Nonfiction > Henry Craik, ed. > English Prose > Vol. II. Sixteenth Century to the Restoration
Henry Craik, ed.  English Prose.  1916.
Vol. II. Sixteenth Century to the Restoration
Imagination Sweetens Life
By Sir Thomas Browne (1605–1682)
From the Letter to a Friend

JULIUS SCALIGER, who in a sleepless fit of the gout could make two hundred verses in a night, would have but five plain words upon his tomb. And this serious person, though no minor wit, left the poetry of his epitaph unto others; either unwilling to commend himself or to be judged by a distich, and perhaps considering how unhappy great poets have been in versifying their own epitaphs: wherein Petrarca, Dante, and Ariosto, have so unhappily failed, that if their tombs should out-last their works, posterity would find so little of Apollo on them, as to mistake them for Ciceronian poets.
  In this deliberate and creeping progress unto the grave, he was somewhat too young and of too noble a mind, to fall upon that stupid symptom observable in divers persons near their journey’s end, and which may be reckoned among the mortal symptoms of their last disease; that is, to become more narrow minded, miserable, and tenacious, unready to part with any thing, when they are ready to part with all, and afraid to want when they have no time to spend; meanwhile physicians, who know that many are mad but in a single depraved imagination, and one prevalent decipiency; and that beside and out of such single deliriums a man may meet with sober actions and good sense in Bedlam; cannot but smile to see the heirs and concerned relations gratulating themselves on the sober departure of their friends; and though they behold such mad, covetous passages, content to think they die in good understanding, and in their sober senses.  2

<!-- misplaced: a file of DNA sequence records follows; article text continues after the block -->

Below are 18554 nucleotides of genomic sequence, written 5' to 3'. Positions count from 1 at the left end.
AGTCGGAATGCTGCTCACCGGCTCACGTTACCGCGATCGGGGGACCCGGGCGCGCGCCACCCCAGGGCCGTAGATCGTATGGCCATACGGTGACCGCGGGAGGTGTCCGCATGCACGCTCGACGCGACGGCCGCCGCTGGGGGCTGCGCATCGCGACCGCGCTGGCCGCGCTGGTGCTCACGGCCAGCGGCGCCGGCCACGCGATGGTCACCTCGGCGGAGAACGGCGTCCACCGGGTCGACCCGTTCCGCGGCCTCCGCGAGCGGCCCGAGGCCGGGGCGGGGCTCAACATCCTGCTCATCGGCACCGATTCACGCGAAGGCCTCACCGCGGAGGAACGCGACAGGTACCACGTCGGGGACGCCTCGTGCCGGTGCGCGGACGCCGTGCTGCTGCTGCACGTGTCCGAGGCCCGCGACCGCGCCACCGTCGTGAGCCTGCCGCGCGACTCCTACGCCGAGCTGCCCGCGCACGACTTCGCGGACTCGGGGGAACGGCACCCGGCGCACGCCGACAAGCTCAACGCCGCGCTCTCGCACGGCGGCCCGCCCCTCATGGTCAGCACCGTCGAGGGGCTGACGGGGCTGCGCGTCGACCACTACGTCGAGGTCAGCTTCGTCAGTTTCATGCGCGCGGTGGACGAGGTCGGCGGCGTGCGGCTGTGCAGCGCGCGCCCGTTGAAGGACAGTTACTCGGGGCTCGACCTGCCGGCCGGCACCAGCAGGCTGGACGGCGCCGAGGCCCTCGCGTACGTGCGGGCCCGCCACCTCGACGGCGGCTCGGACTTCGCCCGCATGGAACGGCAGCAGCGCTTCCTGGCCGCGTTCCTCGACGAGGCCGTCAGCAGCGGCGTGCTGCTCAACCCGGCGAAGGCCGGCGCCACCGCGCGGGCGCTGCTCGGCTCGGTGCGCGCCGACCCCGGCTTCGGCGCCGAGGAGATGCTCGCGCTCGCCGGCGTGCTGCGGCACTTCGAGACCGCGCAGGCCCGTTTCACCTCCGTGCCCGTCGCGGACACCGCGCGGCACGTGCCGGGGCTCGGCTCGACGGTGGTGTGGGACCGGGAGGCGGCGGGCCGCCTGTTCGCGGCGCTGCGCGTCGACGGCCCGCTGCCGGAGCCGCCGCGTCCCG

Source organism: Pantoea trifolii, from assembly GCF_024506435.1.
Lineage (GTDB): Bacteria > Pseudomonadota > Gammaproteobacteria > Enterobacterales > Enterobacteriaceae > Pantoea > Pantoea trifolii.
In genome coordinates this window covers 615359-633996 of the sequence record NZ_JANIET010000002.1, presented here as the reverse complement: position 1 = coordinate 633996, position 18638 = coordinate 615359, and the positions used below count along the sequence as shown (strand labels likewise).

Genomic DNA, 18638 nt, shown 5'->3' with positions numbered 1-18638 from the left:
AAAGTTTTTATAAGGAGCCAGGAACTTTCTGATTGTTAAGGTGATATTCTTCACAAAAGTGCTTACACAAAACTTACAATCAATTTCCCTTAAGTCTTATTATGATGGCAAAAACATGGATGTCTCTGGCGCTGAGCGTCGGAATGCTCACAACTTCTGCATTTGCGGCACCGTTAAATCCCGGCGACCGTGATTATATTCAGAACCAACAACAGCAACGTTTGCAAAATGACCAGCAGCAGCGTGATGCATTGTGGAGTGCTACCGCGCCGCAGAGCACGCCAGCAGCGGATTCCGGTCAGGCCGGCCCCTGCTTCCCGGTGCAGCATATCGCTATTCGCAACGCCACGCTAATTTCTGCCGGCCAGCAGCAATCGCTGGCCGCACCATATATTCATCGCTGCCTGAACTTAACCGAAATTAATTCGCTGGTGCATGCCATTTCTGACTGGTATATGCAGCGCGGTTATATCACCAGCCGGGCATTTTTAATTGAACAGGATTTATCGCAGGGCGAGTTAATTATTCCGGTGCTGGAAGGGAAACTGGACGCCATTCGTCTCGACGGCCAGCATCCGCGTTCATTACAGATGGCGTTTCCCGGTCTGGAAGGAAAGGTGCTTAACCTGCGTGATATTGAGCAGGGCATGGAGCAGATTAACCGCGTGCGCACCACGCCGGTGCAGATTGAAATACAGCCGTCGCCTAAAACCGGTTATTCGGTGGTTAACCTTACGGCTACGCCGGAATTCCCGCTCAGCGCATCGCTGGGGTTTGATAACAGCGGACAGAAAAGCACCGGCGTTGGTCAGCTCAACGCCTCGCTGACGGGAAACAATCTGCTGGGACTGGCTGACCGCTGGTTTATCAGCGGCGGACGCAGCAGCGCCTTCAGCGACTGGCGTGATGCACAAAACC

Avarice, which is not only infidelity but idolatry, either from covetous progeny or questuary education, had no root in his breast, who made good works the expression of his faith, and was big with desires unto public and lasting charities; and surely where good wishes and charitable intentions exceed abilities, theorical beneficency may be more than a dream. They build not castles in the air who would build churches on earth; and though they leave no such structures here, may lay good foundations in heaven. In brief, his life and death were such, that I could not blame them who wished the like, and almost to have been himself; almost I say; for though we may wish the prosperous appurtenances of others, or to be another in his happy accidents, yet so intrinsical is every man unto himself, that some doubt may be made, whether any would exchange his being, or substantially become another man.  3
  He had wisely seen the world at home and abroad, and thereby observed under what variety men are deluded in the pursuit of that which is not here to be found. And although he had no opinion of reputed felicities below, and apprehended men widely out in the estimate of such happiness; yet his sober contempt of the world wrought no Democritism or Cynicism, no laughing or snarling at it, as well understanding there are not felicities in this world to satisfy a serious mind; and therefore, to soften the stream of our lives, we are fain to take in the reputed contentions of this world, to unite with the crowd in their beatitudes, and to make ourselves happy by consortion, opinion, or co-existimation: for strictly to separate from received and customary felicities, and to confine unto the rigour of realities, were to contract the consolation of our beings unto too uncomfortable circumscriptions.  4

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